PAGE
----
Novel approaches to testing for sexually transmitted infections, including HIV and hepatitis B and C in Europe
This report focuses on novel approaches to testing for sexually transmitted infections (STIs), human immunodeficiency virus (HIV), hepatitis B virus (HBV) and hepatitis C virus (HCV) that are relevant for the prevention and control of these infections at EU/EEA level.
‘Novel approaches’ captures both technical advances in STI, HIV, HBV and HCV tests as well as new opportunities for initiating and conducting testing and managing results, treatment and surveillance that the changes in technology facilitate.
Effective testing strategies are vital for the control of sexually transmitted infections (STI), human immunodeficiency virus (HIV), hepatitis B virus (HBV) and hepatitis C virus (HCV) as accurate testing allows treatment of those infected and subsequent reduction in infectiousness. In addition, it leads to a reduction of clinical consequences, identification and treatment of potentially infected partners as well as opportunities for health promotion and behaviour modification due to awareness of infection.Recent changes in the field of testing for STI, HIV, HBV and HCV include the widespread implementation of nucleic acid amplification technologies (NAATs) for chlamydia and gonorrhoea diagnosis or the development of HIV screening tests that are easy to use and give a result almost immediately. Novel approaches in testing cover both technical advances in STI, HIV and hepatitis B and C tests as well as new opportunities for initiating and conducting testing and managing results, treatment and surveillance that changes in technology facilitate. The report Novel approaches to testing for sexually transmitted infections, including HIV and hepatitis B and C in Europe concludes that new testing technologies combined with modern information and communication systems will enable the development of novel testing pathways. These novel approaches have the potential to improve access to (and hence the uptake of) testing among individuals and population groups at risk of infections as well as increase the proportion of infected individuals treated earlier in infection. These novel approaches will have a clinical impact by improving the prognosis for those with infections as well as the public health impact by reducing onward transmission and thus incidence and prevalence of infection.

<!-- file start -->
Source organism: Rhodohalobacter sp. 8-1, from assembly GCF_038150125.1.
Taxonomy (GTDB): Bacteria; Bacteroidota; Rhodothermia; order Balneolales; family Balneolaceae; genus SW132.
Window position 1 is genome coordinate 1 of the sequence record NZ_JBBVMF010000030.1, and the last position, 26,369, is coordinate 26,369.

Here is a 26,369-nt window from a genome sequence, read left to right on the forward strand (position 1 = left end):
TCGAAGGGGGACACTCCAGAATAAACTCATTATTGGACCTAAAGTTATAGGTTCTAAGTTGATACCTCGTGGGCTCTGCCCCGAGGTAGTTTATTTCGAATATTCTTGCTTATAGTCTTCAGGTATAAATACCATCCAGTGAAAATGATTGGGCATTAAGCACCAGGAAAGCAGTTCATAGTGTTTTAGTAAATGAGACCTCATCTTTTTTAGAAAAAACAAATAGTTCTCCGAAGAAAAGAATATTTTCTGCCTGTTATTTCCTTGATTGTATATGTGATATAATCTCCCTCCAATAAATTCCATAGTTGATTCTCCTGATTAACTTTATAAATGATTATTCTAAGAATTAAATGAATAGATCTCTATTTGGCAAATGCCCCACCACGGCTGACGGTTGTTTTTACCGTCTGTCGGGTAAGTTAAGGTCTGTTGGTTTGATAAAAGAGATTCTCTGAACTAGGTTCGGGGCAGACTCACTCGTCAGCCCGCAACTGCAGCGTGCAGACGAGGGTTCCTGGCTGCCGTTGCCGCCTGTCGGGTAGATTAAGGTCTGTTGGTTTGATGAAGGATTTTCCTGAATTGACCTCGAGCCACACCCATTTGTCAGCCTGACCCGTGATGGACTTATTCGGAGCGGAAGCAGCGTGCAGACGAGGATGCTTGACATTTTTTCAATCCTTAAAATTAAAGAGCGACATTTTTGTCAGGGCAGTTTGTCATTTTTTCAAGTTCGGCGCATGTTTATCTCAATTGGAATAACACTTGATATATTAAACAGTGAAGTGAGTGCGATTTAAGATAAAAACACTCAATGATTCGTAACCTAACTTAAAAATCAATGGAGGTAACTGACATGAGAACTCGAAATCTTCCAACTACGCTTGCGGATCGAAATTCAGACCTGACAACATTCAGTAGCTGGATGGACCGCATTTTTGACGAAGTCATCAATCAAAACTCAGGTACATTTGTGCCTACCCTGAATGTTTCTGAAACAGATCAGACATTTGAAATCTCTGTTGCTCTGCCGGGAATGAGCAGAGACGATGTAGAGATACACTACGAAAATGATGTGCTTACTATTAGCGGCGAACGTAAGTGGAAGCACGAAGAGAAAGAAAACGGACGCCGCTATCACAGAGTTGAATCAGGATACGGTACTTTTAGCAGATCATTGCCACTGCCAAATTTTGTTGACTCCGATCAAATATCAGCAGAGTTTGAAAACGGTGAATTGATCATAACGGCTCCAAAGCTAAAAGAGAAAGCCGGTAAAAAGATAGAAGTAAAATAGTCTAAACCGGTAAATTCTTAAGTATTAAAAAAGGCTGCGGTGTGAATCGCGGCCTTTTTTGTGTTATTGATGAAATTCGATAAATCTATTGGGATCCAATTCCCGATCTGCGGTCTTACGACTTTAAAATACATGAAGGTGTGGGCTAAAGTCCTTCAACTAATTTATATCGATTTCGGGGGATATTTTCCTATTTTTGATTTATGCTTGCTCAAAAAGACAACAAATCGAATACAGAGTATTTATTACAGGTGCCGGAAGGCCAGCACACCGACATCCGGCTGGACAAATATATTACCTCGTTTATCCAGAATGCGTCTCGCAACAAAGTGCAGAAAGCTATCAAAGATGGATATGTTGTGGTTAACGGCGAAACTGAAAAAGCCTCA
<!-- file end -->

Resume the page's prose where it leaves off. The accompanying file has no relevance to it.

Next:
Interim public health considerations for COVID-19 vaccination of children aged 5-11 years
1 Dec 2021 - This technical report provides a set of interim public health considerations to support EU/EEA public health authorities taking decisions on the administration of COVID-19 vaccines to children aged 5 11 years.
Surveillance of COVID-19 in long-term care facilities in the EU/EEA
29 Nov 2021 - ECDC has worked with EU/EEA countries to develop a methodology for regular national reporting of existing national surveillance data on COVID-19 in LTCFs, aiming for maximum feasibility. This is to enable ECDC to communicate timely information on epidemiological trends of COVID-19 in LTCFs, in support of national and EU/EEA-level preparedness and response activities.
Assessment of electronic health records for infectious disease surveillance
19 Nov 2021 - This is the final report for the mapping study ‘Assessment of electronic health records (EHRs) for infectious disease surveillance, prevention and control’. The study was commissioned by ECDC and was delivered by RAND Europe. The objective of the project is to investigate the current status of EHR systems in the European Union and European Economic Area (EU/EEA) and the potential capacity for the use of these data for surveillance of infectious diseases within ECDC’s remit.